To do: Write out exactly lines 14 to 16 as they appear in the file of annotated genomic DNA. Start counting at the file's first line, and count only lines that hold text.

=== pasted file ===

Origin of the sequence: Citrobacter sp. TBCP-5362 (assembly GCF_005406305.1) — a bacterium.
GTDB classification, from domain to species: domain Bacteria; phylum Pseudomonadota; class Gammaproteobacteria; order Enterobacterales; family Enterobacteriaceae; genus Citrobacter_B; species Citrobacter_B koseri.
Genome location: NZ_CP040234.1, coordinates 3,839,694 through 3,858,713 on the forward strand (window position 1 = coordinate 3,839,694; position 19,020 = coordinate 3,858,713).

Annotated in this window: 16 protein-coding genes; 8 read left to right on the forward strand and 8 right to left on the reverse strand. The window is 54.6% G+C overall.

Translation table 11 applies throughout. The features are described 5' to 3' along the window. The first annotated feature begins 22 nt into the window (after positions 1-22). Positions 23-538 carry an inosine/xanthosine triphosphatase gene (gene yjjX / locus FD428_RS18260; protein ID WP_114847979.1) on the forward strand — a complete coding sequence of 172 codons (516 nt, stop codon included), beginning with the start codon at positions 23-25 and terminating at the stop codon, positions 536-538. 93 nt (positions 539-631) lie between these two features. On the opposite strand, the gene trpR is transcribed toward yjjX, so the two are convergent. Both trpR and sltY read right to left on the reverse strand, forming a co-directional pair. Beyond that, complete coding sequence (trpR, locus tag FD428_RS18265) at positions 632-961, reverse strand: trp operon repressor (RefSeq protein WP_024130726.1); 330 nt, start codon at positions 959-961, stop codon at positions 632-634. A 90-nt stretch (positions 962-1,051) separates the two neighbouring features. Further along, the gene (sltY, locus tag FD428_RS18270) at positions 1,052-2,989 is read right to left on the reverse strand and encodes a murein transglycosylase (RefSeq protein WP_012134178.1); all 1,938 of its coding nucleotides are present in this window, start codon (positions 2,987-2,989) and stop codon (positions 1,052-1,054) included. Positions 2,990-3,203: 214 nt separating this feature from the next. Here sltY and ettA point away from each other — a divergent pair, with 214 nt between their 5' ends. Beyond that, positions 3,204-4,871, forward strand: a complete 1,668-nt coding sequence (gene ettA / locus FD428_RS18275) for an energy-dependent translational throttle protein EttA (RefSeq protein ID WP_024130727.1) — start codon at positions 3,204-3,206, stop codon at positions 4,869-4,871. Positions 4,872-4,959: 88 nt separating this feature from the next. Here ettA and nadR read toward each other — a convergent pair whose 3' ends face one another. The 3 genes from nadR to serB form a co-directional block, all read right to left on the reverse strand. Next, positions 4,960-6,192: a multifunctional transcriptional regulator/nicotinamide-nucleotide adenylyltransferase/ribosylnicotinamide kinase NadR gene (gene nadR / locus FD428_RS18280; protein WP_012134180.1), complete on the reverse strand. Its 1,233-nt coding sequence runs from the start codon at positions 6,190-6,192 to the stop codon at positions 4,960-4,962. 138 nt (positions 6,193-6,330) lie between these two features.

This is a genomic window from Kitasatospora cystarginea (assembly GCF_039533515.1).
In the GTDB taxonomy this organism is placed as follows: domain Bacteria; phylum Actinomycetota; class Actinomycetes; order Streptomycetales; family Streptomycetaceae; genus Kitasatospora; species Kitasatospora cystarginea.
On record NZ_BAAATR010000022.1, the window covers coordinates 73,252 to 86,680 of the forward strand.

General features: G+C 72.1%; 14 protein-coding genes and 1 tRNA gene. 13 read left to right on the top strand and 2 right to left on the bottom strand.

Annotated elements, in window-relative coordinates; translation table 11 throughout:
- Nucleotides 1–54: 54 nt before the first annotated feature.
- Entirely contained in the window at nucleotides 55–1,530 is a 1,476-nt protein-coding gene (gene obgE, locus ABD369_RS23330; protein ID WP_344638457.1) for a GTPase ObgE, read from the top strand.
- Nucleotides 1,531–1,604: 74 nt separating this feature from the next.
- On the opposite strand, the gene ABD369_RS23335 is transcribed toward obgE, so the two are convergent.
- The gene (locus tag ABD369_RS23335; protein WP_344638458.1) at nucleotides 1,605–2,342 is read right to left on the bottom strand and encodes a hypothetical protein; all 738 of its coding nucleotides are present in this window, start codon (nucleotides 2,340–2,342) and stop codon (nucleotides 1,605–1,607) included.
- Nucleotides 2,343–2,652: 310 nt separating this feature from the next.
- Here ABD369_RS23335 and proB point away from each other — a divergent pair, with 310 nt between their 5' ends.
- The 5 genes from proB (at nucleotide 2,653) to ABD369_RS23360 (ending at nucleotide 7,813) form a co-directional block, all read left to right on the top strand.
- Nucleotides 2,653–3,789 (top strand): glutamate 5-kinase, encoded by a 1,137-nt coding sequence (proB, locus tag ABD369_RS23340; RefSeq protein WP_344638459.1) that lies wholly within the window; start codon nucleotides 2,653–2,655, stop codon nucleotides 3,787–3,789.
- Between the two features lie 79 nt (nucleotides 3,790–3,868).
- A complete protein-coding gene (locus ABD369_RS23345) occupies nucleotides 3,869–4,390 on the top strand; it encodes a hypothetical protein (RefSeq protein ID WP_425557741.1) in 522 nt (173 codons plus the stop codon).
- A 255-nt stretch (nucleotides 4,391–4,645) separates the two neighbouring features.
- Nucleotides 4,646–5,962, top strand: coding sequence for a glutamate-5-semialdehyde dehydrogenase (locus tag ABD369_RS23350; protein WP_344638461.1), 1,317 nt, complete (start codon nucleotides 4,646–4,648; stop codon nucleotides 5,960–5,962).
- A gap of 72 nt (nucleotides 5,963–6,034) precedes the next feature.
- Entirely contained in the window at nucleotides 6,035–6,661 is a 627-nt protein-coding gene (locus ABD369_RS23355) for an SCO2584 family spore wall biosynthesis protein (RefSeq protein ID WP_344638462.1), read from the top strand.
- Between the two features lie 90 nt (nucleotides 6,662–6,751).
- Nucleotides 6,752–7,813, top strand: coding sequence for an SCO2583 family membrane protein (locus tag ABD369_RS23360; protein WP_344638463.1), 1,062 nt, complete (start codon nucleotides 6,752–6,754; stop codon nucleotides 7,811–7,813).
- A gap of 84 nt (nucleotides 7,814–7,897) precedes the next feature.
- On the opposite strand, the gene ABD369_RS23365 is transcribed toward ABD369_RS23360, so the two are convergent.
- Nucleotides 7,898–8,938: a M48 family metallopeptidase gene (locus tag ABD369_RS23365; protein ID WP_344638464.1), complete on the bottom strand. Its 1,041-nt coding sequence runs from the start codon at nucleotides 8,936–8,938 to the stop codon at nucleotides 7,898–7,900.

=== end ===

- On the opposite strand, the gene ABD369_RS23335 is transcribed toward obgE, so the two are convergent.
- The gene (locus tag ABD369_RS23335; protein WP_344638458.1) at nucleotides 1,605–2,342 is read right to left on the bottom strand and encodes a hypothetical protein; all 738 of its coding nucleotides are present in this window, start codon (nucleotides 2,340–2,342) and stop codon (nucleotides 1,605–1,607) included.
- Nucleotides 2,343–2,652: 310 nt separating this feature from the next.